|Motto||Documenting the Complex Relationship Between Humans and Psychoactives|
|Founders||Fire Erowid, Earth Erowid|
|Fire Erowid, (Executive Director)|
Earth Erowid, (Technical Director)
|Remarks||Over 90,000 unique visitors per day|
Erowid, also called Erowid Center, is a 501(c)(3) non-profit educational organization that provides information about psychoactive plants and chemicals as well as activities and technologies that can produce altered states of consciousness such as meditation, lucid dreaming, transcranial magnetic stimulation, and electroceuticals.
Erowid documents legal and illegal substances, including their intended and adverse effects. Information on Erowid's website is gathered from diverse sources including published literature, experts in related fields, and the experiences of the general public. Erowid acts as a publisher of new information as well as a library for the collection of documents and images published elsewhere.
Erowid was founded in April 1995 as a small business; their website appeared six months later. The name "Erowid" was chosen to reflect the organization's stated philosophy of education. Using Proto-Indo-European linguistic roots, "Erowid" roughly translates into "Earth Wisdom" (er meaning 'earth,' 'exist,' and 'be born' and wid meaning 'knowledge' / 'wisdom' or 'to see'). In 2005, the 501(c)(3) non-profit educational organization "Erowid Center" was formed. The organization is supported by donations, and its website is free of advertisements. Although its primary focus is on the website, Erowid Center also provides research and data for other harm reduction, health, and educational organizations. The organization is based in Northern California and the main servers are located in San Francisco.
Fire Erowid and Earth Erowid are the sobriquets of the two creators of the site. Both work full-time on the project, along with speaking at conferences, producing original research, and contributing to entheogenic research. According to the site, the creators' vision includes a "world where people treat psychoactives with respect and awareness; where people work together to collect and share knowledge in ways that strengthen their understanding of themselves and provide insight into the complex choices faced by individuals and societies alike". Erowid Center's mission is to provide and facilitate access to objective, accurate, and non-judgmental information about psychoactive plants, chemicals, technologies, and related issues. According to one study, "Erowid is a trusted resource for drug information -- both positive and negative". and Erowid has been extensively cited worldwide by book authors, scientific and medical journals, newspapers, magazines, film makers, radio and TV shows, PhD students, web sites, and other media producers.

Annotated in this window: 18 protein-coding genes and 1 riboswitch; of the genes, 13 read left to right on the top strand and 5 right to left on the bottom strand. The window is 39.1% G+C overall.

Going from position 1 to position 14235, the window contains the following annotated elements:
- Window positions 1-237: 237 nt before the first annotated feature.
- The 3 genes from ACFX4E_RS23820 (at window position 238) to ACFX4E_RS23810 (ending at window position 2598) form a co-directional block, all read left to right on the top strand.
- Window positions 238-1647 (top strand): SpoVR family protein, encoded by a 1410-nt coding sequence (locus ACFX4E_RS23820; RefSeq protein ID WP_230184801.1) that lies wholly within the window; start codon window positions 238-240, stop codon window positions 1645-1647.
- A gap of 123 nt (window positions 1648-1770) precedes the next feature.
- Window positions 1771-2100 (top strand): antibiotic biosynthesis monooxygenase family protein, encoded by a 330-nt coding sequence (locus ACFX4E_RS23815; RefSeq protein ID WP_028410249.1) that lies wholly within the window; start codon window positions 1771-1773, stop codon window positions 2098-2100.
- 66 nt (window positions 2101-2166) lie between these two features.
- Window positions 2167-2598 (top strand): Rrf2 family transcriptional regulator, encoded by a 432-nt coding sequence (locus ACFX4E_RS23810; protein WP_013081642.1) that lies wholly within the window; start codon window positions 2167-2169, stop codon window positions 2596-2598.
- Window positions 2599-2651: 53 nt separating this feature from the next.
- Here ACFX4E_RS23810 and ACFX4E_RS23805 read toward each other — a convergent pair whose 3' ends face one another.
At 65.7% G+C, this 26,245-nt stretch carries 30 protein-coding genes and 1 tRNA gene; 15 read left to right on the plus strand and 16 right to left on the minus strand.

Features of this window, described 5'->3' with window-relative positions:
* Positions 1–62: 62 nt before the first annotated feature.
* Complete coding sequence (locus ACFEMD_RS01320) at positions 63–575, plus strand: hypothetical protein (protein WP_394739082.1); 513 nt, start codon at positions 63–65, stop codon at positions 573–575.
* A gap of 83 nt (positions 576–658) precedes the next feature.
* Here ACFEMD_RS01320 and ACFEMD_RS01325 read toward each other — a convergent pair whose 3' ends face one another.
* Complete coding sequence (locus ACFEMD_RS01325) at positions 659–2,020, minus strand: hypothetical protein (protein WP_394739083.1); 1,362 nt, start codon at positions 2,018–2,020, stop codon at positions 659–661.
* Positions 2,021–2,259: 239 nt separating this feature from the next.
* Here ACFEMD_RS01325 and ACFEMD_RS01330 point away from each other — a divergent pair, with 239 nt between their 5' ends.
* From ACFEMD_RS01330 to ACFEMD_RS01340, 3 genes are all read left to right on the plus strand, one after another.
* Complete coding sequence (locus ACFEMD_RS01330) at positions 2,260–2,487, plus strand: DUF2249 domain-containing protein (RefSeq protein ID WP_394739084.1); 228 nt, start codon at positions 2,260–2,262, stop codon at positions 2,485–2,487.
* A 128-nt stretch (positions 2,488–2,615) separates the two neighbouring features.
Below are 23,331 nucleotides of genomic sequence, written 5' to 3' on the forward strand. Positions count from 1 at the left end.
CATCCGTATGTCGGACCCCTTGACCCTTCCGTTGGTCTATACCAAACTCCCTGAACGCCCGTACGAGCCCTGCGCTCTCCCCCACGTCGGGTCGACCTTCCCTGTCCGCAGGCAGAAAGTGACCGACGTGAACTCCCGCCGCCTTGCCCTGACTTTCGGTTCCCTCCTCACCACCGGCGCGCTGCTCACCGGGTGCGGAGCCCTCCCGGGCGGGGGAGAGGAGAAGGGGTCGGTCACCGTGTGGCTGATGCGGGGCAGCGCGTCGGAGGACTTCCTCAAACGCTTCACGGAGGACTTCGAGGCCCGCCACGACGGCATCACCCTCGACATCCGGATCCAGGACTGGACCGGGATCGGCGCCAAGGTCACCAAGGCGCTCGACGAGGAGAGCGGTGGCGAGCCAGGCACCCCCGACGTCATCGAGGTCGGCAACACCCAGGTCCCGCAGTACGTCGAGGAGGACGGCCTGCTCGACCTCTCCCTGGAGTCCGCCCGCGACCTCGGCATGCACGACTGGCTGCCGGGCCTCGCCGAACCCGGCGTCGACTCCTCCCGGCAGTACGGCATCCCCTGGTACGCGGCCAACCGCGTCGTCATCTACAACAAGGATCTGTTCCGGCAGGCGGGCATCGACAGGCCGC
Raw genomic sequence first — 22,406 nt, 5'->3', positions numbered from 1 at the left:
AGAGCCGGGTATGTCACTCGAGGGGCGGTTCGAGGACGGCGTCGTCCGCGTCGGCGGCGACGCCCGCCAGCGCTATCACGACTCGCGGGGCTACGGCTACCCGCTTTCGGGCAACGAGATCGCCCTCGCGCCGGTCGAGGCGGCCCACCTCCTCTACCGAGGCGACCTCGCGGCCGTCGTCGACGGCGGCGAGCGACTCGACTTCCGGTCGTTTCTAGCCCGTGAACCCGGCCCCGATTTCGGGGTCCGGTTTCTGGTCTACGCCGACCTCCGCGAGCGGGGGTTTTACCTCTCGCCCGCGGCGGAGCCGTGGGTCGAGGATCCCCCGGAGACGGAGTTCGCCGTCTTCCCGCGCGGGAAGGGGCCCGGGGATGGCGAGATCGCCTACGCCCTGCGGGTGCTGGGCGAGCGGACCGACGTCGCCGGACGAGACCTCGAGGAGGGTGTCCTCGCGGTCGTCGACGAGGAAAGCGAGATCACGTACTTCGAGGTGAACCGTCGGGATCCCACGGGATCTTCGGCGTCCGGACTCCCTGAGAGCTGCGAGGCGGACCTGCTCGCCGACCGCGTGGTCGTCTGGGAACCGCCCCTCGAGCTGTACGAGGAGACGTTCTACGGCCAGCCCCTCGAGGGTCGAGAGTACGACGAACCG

The library contains over 63,000 documents related to over 350 psychoactive substances, including images, research summaries and abstracts, FAQs, media articles, experience reports, information on chemistry, dosage, effects, law, health, traditional and spiritual use, and drug testing. As of July 2014 , over 17 million people visit the site each year.
The site generally contains more detail in the pages listed under plants and chemicals than in other sections. It does not have comprehensive information about the specific effects of most pharmaceuticals. Such information may appear elsewhere on the site, where one can read about people's individual reactions to various drugs.